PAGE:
- The more efficiently a person slept (more of the time in bed actually spent asleep), the less likely he or she was to develop a cold (i.e. there was also a graded association between sleep efficiency and rate of infection).
- Participants whose sleep efficiency feel below 92 per cent were 5.50 times more likely to develop a cold than those whose efficiency was 98 per cent or more.
- Feeling rested was not linked to rate of infection.
- These relationships could not be explained by the potential counfounders such as levels of virus-specific antibodies beforehand, demographics, the season of the year, body mass index, socioeconomic status, health behaviours, and psychological variables.
The need for this type of information and protective device are evident based on the stats given by the U of R:
"...Between 2003 and 2007, the Strong Memorial Hospital Regional Burn Center treated 212 children younger than 5 for contact burns. While wood-burning stoves were the most common source, hot clothing irons burned 29 patients."
"Toddlers suffer second- or third-degree burns when they touch a hot iron or knock it onto their hands or face. Some of those burns require skin grafts, a five-day hospital stay and a month of recovery."
"evaluate every trauma patient for hypothermia and every hypothermia patient for trauma"
"life safety, incident stabilization, property conservation"
"confine it to the Zip Code of origin and keep it off CNN"
Extreme low temps and brutal wind chill expected here in next 24 hours due to last through the weekend...high temps predicted to be between 2 and 5 above with sustained 25MPH winds. That means wind chills well below zero.
Even small events take more resources and protection of responders can be difficult. Don't forget Emergency Scene Rehab for cold situations (as important as during hot weather) and often forgotten.
Pumps can freeze, lines freeze turn into iron pipes, and the fire scene can turn into an MCI of responders.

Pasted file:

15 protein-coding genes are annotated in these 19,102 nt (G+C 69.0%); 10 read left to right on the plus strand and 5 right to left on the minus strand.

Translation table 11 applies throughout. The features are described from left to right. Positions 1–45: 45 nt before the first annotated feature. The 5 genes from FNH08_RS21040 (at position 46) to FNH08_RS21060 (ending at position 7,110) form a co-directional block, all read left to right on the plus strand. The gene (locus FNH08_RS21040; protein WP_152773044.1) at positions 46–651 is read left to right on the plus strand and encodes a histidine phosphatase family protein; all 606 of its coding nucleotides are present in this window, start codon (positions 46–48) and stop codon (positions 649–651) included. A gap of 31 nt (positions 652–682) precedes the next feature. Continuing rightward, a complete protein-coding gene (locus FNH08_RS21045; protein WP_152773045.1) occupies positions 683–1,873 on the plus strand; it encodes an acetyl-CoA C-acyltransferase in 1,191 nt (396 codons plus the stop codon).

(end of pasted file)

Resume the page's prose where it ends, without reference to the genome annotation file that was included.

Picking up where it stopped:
"if there is snow on the roof...it can't be too hot inside"
MVC's on highways can become impossible blizzards...think rapid extrication...minor injuries and illnesses will deteriorate quickly.
Walk-in and retail health clinics are attractive because they are time and cost-effective. There have been questions of quality raised by medical associations in the last year, but no official complaints or awareness of errors have been noted. The trend throughout 2008 has been for these clinics to open and remain stable. That is stable until the shopping season tanked.
This article from Reuters talks about the possibilities of failure and impact on the economy when "big-box" stores decline due to economy and/or recession.
Without any resolutions for the year; I've been deciding how to make a few changes in life and activity. How will I do business, how will I conduct myself, how will I simply do all that I do just a little different...all questions that I'll continue to review throughout the year.
I hope you'll similar steps in your life. That is, any steps you take in 2009, may they lead you to where you want to be!
Best wishes for a happy and safe 2009.